Organizing Neighbors Yielding eXcellence, the community development corporation that established Toledo s first Weed and Seed community, will join with a second neighborhood group to extend its crime-fighting strategy.
Neighborhoods In Partnership, which covers much of the Old West End, is joining ONYX, as a new joint Weed and Seed site. ONYX is roughly situated south and west of the Collingwood Boulevard and Dorr Street intersection.
Weed and Seed sites are designations established by the U.S. Department of Justice for communities to fight crime and develop positive programs.
The grassroots program has been successfully established in the Lagrange Development Corp. area. The ONYX and NIP marriage known jointly as Toledo West becomes the first Weed and Seed service area to join two CDCs.
The announcement will be made at Collingwood Presbyterian Church, 2108 Colling wood Blvd., at 1 p.m. today and will include a presentation by Gregory White, U.S. attorney for Ohio s northern district.
The designation as a Weed and Seed site is very important, and these groups should be congratulated because it is a competitive process, said Joan LaRocca, spokesman for the Justice Department in Washington. We have about 300 active sites around the country, and they have been very successful in fighting crime and revitalizing neighborhoods. The sites are unique because they are locally driven.
Ms. LaRocca said Toledo West was one of 55 Weed and Seed applications approved this year by the Justice Department out of 129 applications nationwide.
Deborah Younger, interim executive director of ONYX, said her organization recently contacted NIP about a joint Weed and Seed project. She said the two groups held neighborhood meetings and found that their residents were concerned about many of the same issues.
What we heard about the most were youth, gangs, and drugs, so we built our strategy around those three issues, Ms. Younger said. We want to develop activities for youths, but there is also a general fear about crime here.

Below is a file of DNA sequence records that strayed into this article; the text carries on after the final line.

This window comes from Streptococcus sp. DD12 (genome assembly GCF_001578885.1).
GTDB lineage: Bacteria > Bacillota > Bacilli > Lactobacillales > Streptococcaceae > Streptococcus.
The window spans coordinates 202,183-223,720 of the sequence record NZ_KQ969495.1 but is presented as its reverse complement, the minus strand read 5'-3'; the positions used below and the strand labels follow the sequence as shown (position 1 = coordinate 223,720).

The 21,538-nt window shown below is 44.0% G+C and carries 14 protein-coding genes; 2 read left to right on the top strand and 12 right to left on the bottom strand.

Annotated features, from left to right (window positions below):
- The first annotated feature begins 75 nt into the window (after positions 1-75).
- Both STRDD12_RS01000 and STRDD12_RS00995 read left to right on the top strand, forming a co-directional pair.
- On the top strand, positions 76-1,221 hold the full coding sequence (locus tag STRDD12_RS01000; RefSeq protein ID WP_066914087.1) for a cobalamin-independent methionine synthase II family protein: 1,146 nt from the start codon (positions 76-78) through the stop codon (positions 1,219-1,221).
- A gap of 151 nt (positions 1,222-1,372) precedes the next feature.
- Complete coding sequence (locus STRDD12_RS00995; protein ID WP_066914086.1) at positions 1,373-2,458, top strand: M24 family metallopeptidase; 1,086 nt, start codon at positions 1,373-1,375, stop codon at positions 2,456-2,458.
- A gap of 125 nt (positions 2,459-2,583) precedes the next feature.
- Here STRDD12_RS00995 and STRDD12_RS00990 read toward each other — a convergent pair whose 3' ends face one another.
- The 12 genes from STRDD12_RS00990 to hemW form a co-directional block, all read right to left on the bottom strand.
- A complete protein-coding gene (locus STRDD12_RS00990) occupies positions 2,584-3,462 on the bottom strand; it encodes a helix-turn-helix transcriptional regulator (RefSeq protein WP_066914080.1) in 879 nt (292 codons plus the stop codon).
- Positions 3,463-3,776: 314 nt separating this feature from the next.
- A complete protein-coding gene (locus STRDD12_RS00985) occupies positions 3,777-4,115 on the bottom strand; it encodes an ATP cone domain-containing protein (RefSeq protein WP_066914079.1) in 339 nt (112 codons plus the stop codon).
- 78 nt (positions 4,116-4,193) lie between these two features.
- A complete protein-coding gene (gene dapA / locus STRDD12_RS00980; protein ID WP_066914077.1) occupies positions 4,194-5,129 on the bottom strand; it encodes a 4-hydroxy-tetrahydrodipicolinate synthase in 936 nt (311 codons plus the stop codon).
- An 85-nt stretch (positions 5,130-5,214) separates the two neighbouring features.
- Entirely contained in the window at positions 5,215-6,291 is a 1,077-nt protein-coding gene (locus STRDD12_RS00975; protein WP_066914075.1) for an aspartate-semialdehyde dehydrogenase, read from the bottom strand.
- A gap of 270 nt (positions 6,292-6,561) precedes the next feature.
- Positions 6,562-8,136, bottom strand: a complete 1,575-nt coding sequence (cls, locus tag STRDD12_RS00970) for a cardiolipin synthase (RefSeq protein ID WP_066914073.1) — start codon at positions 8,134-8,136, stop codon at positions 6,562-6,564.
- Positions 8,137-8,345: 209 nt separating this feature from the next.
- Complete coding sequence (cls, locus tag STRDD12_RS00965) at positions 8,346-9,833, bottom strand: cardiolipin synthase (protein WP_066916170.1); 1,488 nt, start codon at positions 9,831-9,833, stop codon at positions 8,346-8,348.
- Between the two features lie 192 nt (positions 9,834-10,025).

Ms. Younger said the two groups will also work on neighborhood restoration projects and programs to address the needs of criminal offenders leaving the prison system.
We know they re being released and coming back into our neighborhoods. We want to have programs in place that will help them adjust, she said.
Kimberly Johnson, who has been executive director at NIP for about two months, said she had worked with Weed and Seed programs in Buffalo, where she was previously employed.
We are kind of the pulse of the neighborhoods, Ms. Johnson said. If there is a quality-of-life issue, people will knock on our doors. That s the way people look at community-based organizations, because we re in the neighborhoods.
A steering committee has been established, made up of ONYX and NIP members. That committee will apply for a five-year, $175,000 grant from the Justice Department. Ms. Younger and Ms. Johnson said if they win the grant, they hope to apply for other money that will help them establish programs directed at community policing and neighborhood activities.
Ms. Younger said the groups will eventually hire a site coordinator that will help develop other local Weed and Seed strategies for ONYX and NIP.
Contact Clyde Hughes at:firstname.lastname@example.org 419-724-6095.
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